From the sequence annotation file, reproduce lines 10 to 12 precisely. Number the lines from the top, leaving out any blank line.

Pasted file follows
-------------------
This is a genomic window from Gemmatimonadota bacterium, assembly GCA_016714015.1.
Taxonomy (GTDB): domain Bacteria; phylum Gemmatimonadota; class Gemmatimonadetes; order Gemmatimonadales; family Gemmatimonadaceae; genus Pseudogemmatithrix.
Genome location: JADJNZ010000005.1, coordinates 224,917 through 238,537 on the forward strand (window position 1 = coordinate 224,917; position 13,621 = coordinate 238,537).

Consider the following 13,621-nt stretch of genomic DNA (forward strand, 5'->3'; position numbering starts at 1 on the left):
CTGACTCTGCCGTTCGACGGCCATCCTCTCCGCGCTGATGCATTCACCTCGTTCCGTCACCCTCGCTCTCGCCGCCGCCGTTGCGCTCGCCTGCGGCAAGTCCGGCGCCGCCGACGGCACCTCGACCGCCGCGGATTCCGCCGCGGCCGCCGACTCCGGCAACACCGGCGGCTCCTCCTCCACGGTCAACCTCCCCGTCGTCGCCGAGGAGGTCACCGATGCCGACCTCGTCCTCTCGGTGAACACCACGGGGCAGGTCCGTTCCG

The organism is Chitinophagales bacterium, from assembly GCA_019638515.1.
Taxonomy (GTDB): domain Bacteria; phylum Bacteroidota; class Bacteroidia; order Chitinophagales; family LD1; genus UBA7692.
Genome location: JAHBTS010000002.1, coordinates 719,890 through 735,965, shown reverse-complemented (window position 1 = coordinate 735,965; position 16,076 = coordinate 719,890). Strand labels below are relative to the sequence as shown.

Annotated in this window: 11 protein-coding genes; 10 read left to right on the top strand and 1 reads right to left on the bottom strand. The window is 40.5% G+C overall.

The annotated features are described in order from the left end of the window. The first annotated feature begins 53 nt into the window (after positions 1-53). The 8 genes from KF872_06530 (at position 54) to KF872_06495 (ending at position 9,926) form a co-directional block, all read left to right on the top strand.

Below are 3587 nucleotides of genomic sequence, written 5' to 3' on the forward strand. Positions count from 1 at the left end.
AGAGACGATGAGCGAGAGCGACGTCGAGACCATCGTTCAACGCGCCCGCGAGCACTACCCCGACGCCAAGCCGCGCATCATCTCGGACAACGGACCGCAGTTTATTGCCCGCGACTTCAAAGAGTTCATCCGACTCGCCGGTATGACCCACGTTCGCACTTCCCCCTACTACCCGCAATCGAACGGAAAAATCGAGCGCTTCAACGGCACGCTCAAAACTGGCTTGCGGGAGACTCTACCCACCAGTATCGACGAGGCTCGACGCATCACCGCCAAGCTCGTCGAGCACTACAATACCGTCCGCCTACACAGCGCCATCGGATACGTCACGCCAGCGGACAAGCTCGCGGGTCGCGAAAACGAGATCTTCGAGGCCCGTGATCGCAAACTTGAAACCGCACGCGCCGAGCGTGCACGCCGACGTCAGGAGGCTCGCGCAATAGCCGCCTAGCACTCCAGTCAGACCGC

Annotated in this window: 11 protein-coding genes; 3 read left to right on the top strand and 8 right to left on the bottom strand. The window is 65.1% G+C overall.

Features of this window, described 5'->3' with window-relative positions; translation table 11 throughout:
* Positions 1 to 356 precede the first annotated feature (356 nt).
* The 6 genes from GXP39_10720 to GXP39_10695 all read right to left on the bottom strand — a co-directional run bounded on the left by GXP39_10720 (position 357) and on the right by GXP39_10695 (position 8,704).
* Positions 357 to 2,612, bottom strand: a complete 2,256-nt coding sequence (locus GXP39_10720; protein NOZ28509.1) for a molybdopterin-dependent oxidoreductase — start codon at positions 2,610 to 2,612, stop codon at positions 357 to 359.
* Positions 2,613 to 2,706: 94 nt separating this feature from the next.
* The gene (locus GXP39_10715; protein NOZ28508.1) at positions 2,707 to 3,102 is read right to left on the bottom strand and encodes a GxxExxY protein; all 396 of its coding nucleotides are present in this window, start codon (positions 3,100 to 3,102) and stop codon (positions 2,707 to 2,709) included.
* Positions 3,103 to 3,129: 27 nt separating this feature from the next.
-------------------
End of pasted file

The annotated features are described in order from the left end of the window. The first annotated feature begins 53 nt into the window (after positions 1-53). The 8 genes from KF872_06530 (at position 54) to KF872_06495 (ending at position 9,926) form a co-directional block, all read left to right on the top strand.

Below are 3587 nucleotides of genomic sequence, written 5' to 3' on the forward strand. Positions count from 1 at the left end.
AGAGACGATGAGCGAGAGCGACGTCGAGACCATCGTTCAACGCGCCCGCGAGCACTACCCCGACGCCAAGCCGCGCATCATCTCGGACAACGGACCGCAGTTTATTGCCCGCGACTTCAAAGAGTTCATCCGACTCGCCGGTATGACCCACGTTCGCACTTCCCCCTACTACCCGCAATCGAACGGAAAAATCGAGCGCTTCAACGGCACGCTCAAAACTGGCTTGCGGGAGACTCTACCCACCAGTATCGACGAGGCTCGACGCATCACCGCCAAGCTCGTCGAGCACTACAATACCGTCCGCCTACACAGCGCCATCGGATACGTCACGCCAGCGGACAAGCTCGCGGGTCGCGAAAACGAGATCTTCGAGGCCCGTGATCGCAAACTTGAAACCGCACGCGCCGAGCGTGCACGCCGACGTCAGGAGGCTCGCGCAATAGCCGCCTAGCACTCCAGTCAGACCGC